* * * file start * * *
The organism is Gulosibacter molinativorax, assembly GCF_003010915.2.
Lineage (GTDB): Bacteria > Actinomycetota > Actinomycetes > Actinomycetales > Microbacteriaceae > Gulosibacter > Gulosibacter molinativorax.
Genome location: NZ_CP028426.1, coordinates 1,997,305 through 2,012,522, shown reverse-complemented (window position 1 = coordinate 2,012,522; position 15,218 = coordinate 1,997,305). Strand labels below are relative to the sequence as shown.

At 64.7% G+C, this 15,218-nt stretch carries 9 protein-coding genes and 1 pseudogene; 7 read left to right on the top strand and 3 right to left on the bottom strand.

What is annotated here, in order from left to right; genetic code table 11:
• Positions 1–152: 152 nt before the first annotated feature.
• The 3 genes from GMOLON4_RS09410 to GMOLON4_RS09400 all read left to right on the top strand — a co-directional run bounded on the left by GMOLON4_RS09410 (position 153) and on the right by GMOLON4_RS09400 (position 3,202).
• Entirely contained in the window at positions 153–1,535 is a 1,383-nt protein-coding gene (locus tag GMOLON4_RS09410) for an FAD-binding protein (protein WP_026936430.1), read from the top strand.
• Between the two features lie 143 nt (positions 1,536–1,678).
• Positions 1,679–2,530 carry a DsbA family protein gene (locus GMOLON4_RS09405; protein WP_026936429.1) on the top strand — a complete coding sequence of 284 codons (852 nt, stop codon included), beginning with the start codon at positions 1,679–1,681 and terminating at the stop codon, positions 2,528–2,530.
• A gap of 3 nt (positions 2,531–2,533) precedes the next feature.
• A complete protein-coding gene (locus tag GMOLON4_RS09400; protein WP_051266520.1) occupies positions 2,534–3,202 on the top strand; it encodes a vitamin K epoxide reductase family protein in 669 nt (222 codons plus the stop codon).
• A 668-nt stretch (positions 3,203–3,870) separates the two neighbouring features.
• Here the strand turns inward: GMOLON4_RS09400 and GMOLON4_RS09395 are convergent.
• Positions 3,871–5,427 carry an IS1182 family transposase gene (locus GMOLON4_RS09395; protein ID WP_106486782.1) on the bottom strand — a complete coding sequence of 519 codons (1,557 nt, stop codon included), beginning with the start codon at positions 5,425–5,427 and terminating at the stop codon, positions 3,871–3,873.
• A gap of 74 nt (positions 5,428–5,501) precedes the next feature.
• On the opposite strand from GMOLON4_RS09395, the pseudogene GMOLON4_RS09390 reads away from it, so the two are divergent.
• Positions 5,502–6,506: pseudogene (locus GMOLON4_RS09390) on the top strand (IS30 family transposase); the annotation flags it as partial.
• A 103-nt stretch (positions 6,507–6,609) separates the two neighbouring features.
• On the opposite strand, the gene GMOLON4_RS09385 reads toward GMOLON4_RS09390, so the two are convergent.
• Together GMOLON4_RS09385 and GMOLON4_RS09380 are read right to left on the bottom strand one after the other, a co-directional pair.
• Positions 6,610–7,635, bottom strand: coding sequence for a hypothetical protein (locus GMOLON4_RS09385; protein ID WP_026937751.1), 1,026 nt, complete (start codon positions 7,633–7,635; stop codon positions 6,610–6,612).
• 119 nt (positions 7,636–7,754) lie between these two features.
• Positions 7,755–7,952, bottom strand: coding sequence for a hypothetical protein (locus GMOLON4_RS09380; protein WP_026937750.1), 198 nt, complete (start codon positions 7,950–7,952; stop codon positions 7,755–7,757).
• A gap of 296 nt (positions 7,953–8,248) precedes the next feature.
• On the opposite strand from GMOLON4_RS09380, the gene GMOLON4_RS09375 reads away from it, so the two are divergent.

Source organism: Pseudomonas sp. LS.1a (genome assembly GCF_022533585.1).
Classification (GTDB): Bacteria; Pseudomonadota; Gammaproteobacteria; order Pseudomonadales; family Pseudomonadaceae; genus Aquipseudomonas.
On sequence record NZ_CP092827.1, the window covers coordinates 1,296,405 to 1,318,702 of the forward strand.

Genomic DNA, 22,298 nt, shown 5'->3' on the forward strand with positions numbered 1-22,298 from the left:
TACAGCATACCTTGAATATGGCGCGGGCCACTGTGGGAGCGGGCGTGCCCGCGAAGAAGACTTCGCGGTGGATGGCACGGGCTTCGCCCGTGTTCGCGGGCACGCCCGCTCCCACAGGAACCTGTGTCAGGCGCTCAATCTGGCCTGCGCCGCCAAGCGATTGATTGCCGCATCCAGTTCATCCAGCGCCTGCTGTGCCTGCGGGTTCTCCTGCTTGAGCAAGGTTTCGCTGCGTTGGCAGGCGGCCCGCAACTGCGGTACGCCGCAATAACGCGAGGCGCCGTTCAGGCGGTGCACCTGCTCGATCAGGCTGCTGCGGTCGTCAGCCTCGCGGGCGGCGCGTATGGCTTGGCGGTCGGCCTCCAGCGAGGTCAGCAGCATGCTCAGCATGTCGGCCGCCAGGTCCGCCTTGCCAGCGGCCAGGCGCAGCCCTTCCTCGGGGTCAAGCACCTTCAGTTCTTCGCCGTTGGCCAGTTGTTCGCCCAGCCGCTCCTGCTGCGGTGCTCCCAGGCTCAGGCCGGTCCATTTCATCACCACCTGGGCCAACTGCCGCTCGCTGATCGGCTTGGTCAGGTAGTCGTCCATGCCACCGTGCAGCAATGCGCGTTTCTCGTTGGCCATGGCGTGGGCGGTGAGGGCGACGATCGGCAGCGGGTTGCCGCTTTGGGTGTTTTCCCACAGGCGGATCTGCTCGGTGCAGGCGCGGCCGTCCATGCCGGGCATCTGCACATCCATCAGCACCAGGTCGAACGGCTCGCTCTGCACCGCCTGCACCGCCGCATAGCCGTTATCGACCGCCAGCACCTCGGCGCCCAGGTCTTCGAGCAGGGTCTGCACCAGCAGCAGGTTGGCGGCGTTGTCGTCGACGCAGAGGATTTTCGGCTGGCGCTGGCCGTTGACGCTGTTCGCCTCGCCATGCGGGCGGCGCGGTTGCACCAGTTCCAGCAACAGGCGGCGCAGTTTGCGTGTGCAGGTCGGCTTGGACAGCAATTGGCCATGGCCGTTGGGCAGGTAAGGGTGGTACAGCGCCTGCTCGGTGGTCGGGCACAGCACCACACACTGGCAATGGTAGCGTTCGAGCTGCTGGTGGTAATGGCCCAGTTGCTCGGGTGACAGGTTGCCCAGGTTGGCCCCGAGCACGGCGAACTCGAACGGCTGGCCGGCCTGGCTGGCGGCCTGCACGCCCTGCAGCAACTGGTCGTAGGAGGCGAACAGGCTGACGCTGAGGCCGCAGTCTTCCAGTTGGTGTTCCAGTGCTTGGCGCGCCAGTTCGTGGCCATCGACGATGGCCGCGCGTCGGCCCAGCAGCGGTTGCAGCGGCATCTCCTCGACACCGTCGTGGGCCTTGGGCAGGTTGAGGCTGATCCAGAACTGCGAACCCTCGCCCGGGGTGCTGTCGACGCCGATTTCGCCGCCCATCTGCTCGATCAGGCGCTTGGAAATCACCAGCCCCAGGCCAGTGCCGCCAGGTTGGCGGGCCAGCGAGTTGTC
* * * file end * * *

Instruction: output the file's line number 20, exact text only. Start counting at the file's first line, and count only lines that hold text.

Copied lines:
• On the opposite strand, the gene GMOLON4_RS09385 reads toward GMOLON4_RS09390, so the two are convergent.